In Türkiye as a Stabilizing Power in an Age of Turmoil, Fahrettin Altun, Turkish Presidency’s Director of Communications, focuses on Türkiye’s role in the global world order. He presents a detailed analysis of President Recep Tayyip Erdoğan’s foreign policy regarding civil wars, humanitarian tragedies, and structural shifts in neighboring countries, detailing the basic parameters of Türkiye’s policy and the challenges the global system has faced over the past two decades.
Altun provides a critique of the contemporary international system and explicates how it is naturally possible to minimize conflict and instability by utilizing Türkiye’s experiences and proposals for reforming the international system. He notes Türkiye’s successful humanitarian assistance programs as a model for stability in an era of a global shakeout.
Due to regional and international developments in recent years and Türkiye’s role therein, Altun re-conceptualizes Türkiye as a “stabilizing power” that seeks a “fairer world” and contributes to the stability of large regions from Syria to Libya and Africa to Cyprus. The author highlights the need for reforming the current world order, stressing that the existing order favors only the self-interests of the great-power countries.
Türkiye as a Stabilizing Power in an Age of Turmoil consists of four chapters and a conclusion. In the first chapter, “The Failure of the International Community in Humanitarian Assistance,” Altun reveals the path and results of the U.S.-dominated world order and discusses the problems and failures of states due to the COVID-19 pandemic and its worldwide impacts. Altun delineates a correlation between current conflicts with humanitarian tragedies and the world atmosphere after 9/11 incident. He argues that the terrorist attacks created global solidarity, yet the aggressive position of the U.S. in regard to the attacks spawned irreversible conflict globally. In addition to the economic crisis that the world faced in 2008, the invasions of Afghanistan and Iraq during that period caused more tragedies in the region.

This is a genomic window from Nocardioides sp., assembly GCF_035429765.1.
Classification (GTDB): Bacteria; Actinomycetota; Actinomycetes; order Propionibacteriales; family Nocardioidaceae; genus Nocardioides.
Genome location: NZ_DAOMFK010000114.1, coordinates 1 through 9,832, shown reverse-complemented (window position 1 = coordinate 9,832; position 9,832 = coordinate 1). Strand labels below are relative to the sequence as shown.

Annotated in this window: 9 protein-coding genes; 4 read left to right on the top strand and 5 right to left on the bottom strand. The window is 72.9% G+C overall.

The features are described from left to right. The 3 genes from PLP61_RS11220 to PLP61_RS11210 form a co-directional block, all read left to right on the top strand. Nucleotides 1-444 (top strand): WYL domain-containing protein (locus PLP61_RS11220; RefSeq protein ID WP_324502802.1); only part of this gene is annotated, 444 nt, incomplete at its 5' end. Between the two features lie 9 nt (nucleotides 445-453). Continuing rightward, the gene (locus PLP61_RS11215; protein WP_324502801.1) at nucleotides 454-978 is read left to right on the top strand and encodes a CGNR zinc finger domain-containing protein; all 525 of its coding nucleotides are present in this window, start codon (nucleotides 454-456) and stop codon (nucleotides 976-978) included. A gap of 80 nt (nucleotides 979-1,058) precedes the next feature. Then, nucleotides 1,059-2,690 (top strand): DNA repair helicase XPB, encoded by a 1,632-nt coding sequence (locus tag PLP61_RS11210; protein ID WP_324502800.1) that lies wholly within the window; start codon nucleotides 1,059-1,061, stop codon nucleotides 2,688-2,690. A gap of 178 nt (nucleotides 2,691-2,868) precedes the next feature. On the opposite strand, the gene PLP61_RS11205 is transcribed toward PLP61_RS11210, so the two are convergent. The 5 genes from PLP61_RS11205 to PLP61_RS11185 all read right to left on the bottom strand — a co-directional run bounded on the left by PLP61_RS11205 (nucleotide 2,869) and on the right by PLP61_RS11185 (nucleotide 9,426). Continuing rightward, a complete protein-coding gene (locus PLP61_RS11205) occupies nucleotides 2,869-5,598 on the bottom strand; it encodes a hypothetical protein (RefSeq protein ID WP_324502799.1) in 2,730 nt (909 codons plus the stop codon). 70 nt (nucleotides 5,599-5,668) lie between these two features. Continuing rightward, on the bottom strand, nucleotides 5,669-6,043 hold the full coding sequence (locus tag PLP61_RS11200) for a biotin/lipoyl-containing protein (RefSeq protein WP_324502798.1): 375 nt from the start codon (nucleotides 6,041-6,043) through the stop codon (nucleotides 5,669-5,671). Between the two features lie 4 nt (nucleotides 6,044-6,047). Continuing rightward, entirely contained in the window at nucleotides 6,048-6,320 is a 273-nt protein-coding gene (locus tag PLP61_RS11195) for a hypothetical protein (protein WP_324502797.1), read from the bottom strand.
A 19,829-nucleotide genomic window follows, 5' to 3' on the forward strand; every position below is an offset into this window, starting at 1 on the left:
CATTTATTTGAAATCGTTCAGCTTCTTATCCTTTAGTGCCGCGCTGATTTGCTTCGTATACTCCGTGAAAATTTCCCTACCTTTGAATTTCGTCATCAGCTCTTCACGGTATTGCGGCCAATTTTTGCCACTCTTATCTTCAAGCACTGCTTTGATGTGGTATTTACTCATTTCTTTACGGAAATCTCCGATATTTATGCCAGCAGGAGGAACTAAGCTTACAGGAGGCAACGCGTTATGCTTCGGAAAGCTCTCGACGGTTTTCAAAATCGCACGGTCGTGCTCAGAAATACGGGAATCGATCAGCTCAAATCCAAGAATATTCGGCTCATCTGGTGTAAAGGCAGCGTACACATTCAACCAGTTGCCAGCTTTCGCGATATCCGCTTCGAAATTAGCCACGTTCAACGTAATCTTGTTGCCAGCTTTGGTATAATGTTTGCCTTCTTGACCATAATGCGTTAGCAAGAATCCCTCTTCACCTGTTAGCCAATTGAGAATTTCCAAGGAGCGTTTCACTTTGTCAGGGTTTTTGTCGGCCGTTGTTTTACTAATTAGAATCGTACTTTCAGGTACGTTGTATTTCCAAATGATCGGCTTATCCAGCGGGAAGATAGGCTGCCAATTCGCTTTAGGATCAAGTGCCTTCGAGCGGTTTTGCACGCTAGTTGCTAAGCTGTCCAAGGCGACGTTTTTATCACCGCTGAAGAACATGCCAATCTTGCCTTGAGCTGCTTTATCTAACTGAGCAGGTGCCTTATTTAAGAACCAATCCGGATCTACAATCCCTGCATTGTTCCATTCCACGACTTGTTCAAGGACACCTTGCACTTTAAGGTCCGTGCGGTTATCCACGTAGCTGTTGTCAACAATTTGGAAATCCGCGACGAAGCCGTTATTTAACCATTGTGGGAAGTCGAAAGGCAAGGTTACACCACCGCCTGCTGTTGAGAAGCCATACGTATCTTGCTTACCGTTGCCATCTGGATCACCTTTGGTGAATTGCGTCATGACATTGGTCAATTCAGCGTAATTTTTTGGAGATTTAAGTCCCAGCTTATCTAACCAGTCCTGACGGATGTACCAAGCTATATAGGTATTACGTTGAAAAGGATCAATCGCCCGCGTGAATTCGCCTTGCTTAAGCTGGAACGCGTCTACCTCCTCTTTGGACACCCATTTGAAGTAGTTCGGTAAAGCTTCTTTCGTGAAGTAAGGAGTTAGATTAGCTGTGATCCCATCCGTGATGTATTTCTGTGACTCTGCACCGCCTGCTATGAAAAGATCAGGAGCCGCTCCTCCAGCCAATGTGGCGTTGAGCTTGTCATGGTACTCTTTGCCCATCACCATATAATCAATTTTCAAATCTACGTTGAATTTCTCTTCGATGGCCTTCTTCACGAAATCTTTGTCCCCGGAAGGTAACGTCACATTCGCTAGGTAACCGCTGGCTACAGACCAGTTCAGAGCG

Altun claims that despite its normative discourse and promises, present-day international politics is grounded in the self-interests of a few players in the system, and the effectiveness of international institutions depends on how much they correspond to the interests of those players; wars, humanitarian tragedies, and conflicts are not the results of those discourses and promises, but the results of those players’ actions. From this perspective, the author concludes that the U.S.-dominated world order is limited to certain geographies that draw the interest of those powers, while other locations like Africa and the Balkans are abandoned to experience ethnic conflicts, civil wars, and humanitarian tragedies.